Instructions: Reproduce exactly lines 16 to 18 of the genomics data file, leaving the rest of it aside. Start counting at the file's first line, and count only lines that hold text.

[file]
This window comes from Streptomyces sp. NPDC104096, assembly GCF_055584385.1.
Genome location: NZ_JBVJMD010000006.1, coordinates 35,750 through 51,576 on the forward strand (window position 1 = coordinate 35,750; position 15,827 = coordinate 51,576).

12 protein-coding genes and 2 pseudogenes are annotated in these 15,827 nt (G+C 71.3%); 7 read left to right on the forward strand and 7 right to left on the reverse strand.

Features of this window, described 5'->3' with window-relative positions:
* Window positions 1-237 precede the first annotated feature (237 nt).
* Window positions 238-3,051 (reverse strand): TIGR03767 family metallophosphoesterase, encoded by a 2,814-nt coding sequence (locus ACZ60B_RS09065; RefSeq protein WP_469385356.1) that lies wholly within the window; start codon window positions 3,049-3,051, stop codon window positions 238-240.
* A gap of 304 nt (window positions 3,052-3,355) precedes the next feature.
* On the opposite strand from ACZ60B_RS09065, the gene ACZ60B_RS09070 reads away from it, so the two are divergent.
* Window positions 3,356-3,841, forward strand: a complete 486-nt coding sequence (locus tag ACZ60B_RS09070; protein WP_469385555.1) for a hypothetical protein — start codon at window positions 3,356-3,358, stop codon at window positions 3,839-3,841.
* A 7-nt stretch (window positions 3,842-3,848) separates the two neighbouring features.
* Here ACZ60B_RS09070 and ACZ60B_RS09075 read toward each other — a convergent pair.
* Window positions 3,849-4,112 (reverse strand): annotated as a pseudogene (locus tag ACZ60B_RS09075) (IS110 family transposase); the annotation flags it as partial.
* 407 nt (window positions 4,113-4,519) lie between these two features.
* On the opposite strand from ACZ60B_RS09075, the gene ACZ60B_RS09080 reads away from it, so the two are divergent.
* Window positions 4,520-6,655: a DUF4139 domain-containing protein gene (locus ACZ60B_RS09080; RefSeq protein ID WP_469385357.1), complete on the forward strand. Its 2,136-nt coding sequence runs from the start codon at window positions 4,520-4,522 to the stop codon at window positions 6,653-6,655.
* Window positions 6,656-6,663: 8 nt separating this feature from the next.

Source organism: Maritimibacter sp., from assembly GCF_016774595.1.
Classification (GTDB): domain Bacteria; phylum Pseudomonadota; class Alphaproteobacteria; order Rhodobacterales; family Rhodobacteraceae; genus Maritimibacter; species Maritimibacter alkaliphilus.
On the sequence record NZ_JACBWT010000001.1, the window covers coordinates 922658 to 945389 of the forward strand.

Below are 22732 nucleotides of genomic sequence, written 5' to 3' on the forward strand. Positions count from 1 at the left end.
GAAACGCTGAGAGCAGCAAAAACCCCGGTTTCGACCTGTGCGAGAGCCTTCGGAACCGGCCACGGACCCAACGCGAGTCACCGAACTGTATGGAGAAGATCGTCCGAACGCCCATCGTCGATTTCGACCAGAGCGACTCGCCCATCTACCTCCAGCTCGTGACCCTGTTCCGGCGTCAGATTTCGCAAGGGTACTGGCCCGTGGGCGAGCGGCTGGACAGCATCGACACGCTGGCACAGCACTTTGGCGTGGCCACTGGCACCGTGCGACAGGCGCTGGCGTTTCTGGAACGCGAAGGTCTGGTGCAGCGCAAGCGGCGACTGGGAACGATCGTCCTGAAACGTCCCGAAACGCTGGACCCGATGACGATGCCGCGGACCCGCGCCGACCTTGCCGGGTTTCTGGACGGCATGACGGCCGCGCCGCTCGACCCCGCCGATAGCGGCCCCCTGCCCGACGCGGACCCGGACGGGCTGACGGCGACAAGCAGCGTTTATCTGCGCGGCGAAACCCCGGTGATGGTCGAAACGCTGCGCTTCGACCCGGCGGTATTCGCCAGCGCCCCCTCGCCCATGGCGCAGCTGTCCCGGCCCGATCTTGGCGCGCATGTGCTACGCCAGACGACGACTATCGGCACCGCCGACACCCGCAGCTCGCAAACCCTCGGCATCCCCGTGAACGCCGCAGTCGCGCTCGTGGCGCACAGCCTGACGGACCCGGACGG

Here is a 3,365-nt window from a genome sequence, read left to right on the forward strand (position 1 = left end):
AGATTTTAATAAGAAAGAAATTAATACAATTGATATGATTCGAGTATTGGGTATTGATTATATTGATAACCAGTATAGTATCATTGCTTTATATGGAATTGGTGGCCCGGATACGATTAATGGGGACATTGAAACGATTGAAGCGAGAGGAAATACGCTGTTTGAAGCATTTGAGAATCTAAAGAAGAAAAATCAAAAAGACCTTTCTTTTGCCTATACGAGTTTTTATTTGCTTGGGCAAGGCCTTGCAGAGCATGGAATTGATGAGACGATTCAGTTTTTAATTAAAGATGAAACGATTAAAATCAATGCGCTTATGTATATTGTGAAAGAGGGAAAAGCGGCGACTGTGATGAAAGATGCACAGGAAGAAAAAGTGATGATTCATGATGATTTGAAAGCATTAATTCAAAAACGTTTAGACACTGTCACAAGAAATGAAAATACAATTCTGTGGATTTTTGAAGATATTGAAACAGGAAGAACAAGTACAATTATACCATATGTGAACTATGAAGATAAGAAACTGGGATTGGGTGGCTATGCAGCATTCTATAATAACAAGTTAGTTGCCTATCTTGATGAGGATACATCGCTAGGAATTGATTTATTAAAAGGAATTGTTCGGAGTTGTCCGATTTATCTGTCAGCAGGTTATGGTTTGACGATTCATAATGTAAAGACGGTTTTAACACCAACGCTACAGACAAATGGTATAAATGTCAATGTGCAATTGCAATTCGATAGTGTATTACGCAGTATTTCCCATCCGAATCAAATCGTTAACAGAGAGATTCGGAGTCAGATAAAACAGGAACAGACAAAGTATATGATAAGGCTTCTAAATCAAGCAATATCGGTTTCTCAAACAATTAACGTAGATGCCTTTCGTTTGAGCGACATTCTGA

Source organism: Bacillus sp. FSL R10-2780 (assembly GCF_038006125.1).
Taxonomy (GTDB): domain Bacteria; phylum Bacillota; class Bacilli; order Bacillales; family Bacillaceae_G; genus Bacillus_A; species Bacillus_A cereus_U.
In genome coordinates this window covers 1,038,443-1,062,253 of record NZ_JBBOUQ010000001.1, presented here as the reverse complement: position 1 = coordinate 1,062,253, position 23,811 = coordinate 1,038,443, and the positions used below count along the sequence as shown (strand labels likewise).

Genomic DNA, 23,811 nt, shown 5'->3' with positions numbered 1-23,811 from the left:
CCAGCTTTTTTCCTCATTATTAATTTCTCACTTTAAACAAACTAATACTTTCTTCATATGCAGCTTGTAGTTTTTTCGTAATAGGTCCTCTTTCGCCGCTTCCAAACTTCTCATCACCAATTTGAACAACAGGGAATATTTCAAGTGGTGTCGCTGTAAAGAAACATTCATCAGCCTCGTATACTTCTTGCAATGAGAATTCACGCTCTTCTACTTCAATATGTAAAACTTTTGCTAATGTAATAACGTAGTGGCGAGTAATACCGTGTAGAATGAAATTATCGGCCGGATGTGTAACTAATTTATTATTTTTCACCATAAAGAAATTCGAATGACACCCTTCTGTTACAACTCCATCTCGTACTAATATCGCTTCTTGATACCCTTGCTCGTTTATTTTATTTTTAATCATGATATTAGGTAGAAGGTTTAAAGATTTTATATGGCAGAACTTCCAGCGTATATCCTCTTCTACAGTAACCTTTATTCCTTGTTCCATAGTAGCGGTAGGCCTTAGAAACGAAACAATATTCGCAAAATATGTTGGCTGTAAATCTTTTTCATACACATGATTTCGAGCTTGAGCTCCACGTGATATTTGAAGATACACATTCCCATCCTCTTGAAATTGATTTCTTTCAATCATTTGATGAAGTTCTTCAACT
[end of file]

* Window positions 6,656-6,663: 8 nt separating this feature from the next.

Source organism: Maritimibacter sp., from assembly GCF_016774595.1.
Classification (GTDB): domain Bacteria; phylum Pseudomonadota; class Alphaproteobacteria; order Rhodobacterales; family Rhodobacteraceae; genus Maritimibacter; species Maritimibacter alkaliphilus.